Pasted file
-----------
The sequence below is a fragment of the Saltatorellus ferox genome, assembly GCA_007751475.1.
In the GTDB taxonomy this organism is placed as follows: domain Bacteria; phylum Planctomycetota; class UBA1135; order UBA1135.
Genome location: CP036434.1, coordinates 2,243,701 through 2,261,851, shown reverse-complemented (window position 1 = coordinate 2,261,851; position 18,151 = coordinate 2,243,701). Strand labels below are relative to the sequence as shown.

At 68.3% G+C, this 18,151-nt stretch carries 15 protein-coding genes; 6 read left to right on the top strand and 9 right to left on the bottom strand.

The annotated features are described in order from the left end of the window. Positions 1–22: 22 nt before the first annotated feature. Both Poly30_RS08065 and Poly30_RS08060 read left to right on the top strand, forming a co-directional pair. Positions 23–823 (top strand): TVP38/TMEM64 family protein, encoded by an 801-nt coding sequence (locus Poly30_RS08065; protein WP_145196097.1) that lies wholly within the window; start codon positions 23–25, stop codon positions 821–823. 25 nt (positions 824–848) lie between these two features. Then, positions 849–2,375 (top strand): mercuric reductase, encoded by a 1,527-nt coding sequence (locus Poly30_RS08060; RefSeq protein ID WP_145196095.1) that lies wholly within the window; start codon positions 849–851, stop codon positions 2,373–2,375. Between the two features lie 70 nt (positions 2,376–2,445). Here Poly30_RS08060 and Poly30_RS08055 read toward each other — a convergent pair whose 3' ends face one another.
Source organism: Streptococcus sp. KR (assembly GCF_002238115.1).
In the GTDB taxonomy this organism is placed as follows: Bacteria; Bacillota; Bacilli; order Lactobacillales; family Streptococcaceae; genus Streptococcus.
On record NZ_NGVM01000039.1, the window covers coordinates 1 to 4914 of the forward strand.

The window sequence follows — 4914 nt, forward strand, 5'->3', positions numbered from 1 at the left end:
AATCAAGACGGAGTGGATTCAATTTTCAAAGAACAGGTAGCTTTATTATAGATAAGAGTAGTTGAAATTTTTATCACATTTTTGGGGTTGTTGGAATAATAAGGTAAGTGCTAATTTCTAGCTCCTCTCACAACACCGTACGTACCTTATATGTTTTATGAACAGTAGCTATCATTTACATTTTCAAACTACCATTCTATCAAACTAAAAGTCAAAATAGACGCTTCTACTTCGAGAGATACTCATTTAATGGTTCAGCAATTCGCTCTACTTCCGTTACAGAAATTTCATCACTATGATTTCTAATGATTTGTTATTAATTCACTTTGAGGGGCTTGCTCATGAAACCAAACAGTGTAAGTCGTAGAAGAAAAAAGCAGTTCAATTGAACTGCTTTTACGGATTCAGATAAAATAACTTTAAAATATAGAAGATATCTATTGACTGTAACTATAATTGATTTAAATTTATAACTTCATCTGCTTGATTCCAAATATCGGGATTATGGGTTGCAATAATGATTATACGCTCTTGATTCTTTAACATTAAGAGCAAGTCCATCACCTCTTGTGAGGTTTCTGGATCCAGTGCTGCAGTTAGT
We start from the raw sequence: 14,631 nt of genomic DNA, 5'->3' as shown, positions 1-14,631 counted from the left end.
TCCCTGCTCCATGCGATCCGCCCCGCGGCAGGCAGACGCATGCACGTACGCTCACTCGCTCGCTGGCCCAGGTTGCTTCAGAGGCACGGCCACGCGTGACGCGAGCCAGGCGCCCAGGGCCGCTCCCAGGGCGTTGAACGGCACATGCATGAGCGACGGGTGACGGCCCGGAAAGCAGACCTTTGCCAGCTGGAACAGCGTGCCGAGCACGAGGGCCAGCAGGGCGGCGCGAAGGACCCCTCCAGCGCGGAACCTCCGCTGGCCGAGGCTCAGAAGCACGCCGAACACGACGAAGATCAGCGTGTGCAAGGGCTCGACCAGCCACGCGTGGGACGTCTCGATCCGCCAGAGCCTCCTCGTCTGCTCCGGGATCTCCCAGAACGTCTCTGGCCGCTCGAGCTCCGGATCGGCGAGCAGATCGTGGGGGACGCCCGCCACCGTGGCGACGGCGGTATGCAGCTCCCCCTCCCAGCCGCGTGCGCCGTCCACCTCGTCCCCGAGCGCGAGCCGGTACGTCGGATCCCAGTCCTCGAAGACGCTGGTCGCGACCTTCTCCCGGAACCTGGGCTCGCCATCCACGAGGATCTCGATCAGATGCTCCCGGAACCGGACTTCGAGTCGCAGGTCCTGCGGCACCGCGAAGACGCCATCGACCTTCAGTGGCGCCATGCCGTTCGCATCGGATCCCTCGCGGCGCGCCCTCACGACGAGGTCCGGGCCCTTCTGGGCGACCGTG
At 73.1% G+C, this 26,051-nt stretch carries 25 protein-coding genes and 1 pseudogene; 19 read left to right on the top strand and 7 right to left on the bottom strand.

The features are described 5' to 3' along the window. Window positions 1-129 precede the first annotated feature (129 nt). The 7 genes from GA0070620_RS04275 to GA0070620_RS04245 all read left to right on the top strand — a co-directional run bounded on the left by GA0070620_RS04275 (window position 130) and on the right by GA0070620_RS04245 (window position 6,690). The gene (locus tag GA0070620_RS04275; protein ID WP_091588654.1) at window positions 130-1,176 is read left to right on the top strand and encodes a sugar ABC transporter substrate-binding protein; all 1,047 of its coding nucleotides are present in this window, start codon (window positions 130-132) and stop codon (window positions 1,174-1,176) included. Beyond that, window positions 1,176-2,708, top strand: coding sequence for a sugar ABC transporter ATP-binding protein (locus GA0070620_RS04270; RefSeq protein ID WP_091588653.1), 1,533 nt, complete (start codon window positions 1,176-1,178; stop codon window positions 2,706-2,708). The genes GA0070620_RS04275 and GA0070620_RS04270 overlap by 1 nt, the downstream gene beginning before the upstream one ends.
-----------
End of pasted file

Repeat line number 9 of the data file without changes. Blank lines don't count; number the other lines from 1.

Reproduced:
The window sequence follows — 4914 nt, forward strand, 5'->3', positions numbered from 1 at the left end: